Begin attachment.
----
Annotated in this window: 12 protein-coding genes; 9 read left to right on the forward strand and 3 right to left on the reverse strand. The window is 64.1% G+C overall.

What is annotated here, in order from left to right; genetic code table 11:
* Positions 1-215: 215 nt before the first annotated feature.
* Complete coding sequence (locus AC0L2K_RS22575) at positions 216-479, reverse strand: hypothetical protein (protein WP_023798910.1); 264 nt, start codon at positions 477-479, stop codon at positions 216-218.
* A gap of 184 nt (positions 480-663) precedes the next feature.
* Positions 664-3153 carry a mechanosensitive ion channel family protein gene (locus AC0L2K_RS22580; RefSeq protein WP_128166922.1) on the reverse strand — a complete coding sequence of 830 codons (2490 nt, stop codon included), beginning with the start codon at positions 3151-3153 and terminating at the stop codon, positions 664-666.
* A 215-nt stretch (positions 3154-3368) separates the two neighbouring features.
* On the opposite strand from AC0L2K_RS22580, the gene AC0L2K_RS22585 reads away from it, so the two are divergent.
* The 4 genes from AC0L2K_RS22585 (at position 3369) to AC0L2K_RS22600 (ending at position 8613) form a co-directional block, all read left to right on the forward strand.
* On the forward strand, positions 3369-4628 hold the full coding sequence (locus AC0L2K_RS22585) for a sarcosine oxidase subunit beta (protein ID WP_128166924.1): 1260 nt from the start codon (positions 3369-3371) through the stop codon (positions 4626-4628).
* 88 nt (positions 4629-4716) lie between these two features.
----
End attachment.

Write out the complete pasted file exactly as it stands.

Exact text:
Annotated in this window: 12 protein-coding genes; 9 read left to right on the forward strand and 3 right to left on the reverse strand. The window is 64.1% G+C overall.

What is annotated here, in order from left to right; genetic code table 11:
* Positions 1-215: 215 nt before the first annotated feature.
* Complete coding sequence (locus AC0L2K_RS22575) at positions 216-479, reverse strand: hypothetical protein (protein WP_023798910.1); 264 nt, start codon at positions 477-479, stop codon at positions 216-218.
* A gap of 184 nt (positions 480-663) precedes the next feature.
* Positions 664-3153 carry a mechanosensitive ion channel family protein gene (locus AC0L2K_RS22580; RefSeq protein WP_128166922.1) on the reverse strand — a complete coding sequence of 830 codons (2490 nt, stop codon included), beginning with the start codon at positions 3151-3153 and terminating at the stop codon, positions 664-666.
* A 215-nt stretch (positions 3154-3368) separates the two neighbouring features.
* On the opposite strand from AC0L2K_RS22580, the gene AC0L2K_RS22585 reads away from it, so the two are divergent.
* The 4 genes from AC0L2K_RS22585 (at position 3369) to AC0L2K_RS22600 (ending at position 8613) form a co-directional block, all read left to right on the forward strand.
* On the forward strand, positions 3369-4628 hold the full coding sequence (locus AC0L2K_RS22585) for a sarcosine oxidase subunit beta (protein ID WP_128166924.1): 1260 nt from the start codon (positions 3369-3371) through the stop codon (positions 4626-4628).
* 88 nt (positions 4629-4716) lie between these two features.